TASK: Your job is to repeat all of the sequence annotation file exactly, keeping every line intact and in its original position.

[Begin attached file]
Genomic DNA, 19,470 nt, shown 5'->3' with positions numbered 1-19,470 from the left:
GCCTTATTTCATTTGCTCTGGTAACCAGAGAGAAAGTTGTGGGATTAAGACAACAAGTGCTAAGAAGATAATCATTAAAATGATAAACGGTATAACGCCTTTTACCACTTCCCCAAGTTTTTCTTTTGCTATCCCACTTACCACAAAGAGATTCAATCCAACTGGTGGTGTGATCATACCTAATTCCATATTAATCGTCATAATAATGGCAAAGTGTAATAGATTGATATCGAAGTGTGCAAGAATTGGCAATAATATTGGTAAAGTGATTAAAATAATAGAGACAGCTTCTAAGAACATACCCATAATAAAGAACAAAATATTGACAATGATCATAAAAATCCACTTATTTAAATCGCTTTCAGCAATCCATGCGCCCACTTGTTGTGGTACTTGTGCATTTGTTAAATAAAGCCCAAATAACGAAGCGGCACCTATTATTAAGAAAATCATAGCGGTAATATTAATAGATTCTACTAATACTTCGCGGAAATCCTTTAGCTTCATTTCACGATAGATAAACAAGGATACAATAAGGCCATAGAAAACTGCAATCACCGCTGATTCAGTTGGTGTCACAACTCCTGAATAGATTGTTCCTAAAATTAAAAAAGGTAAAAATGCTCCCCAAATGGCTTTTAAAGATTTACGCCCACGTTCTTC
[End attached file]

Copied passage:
Genomic DNA, 19,470 nt, shown 5'->3' with positions numbered 1-19,470 from the left:
GCCTTATTTCATTTGCTCTGGTAACCAGAGAGAAAGTTGTGGGATTAAGACAACAAGTGCTAAGAAGATAATCATTAAAATGATAAACGGTATAACGCCTTTTACCACTTCCCCAAGTTTTTCTTTTGCTATCCCACTTACCACAAAGAGATTCAATCCAACTGGTGGTGTGATCATACCTAATTCCATATTAATCGTCATAATAATGGCAAAGTGTAATAGATTGATATCGAAGTGTGCAAGAATTGGCAATAATATTGGTAAAGTGATTAAAATAATAGAGACAGCTTCTAAGAACATACCCATAATAAAGAACAAAATATTGACAATGATCATAAAAATCCACTTATTTAAATCGCTTTCAGCAATCCATGCGCCCACTTGTTGTGGTACTTGTGCATTTGTTAAATAAAGCCCAAATAACGAAGCGGCACCTATTATTAAGAAAATCATAGCGGTAATATTAATAGATTCTACTAATACTTCGCGGAAATCCTTTAGCTTCATTTCACGATAGATAAACAAGGATACAATAAGGCCATAGAAAACTGCAATCACCGCTGATTCAGTTGGTGTCACAACTCCTGAATAGATTGTTCCTAAAATTAAAAAAGGTAAAAATGCTCCCCAAATGGCTTTTAAAGATTTACGCCCACGTTCTTC